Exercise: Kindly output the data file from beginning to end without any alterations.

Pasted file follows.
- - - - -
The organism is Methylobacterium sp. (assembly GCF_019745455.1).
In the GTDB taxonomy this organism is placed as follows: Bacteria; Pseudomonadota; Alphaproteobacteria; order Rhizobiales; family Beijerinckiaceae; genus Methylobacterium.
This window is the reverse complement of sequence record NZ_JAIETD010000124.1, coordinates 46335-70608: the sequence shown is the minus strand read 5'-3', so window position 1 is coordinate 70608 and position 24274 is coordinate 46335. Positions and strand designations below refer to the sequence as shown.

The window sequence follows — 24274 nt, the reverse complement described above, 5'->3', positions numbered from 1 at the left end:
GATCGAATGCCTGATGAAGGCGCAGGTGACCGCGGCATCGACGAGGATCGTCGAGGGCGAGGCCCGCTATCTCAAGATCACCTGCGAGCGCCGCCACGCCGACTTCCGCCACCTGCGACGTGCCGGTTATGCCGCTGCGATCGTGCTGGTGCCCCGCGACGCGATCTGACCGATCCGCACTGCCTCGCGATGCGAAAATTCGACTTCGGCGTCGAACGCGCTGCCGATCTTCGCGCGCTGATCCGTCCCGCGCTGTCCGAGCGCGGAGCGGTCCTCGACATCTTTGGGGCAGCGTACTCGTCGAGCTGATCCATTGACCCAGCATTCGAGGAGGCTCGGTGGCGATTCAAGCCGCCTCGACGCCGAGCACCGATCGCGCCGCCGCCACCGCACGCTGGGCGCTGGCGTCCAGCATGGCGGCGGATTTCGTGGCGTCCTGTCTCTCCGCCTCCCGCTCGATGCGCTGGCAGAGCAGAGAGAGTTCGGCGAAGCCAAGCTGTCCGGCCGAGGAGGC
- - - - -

The organism is Methylobacterium sp. (assembly GCF_019745455.1).
In the GTDB taxonomy this organism is placed as follows: Bacteria; Pseudomonadota; Alphaproteobacteria; order Rhizobiales; family Beijerinckiaceae; genus Methylobacterium.
This window is the reverse complement of sequence record NZ_JAIETD010000124.1, coordinates 46335-70608: the sequence shown is the minus strand read 5'-3', so window position 1 is coordinate 70608 and position 24274 is coordinate 46335. Positions and strand designations below refer to the sequence as shown.

The window sequence follows — 24274 nt, the reverse complement described above, 5'->3', positions numbered from 1 at the left end:
GATCGAATGCCTGATGAAGGCGCAGGTGACCGCGGCATCGACGAGGATCGTCGAGGGCGAGGCCCGCTATCTCAAGATCACCTGCGAGCGCCGCCACGCCGACTTCCGCCACCTGCGACGTGCCGGTTATGCCGCTGCGATCGTGCTGGTGCCCCGCGACGCGATCTGACCGATCCGCACTGCCTCGCGATGCGAAAATTCGACTTCGGCGTCGAACGCGCTGCCGATCTTCGCGCGCTGATCCGTCCCGCGCTGTCCGAGCGCGGAGCGGTCCTCGACATCTTTGGGGCAGCGTACTCGTCGAGCTGATCCATTGACCCAGCATTCGAGGAGGCTCGGTGGCGATTCAAGCCGCCTCGACGCCGAGCACCGATCGCGCCGCCGCCACCGCACGCTGGGCGCTGGCGTCCAGCATGGCGGCGGATTTCGTGGCGTCCTGTCTCTCCGCCTCCCGCTCGATGCGCTGGCAGAGCAGAGAGAGTTCGGCGAAGCCAAGCTGTCCGGCCGAGGAGGC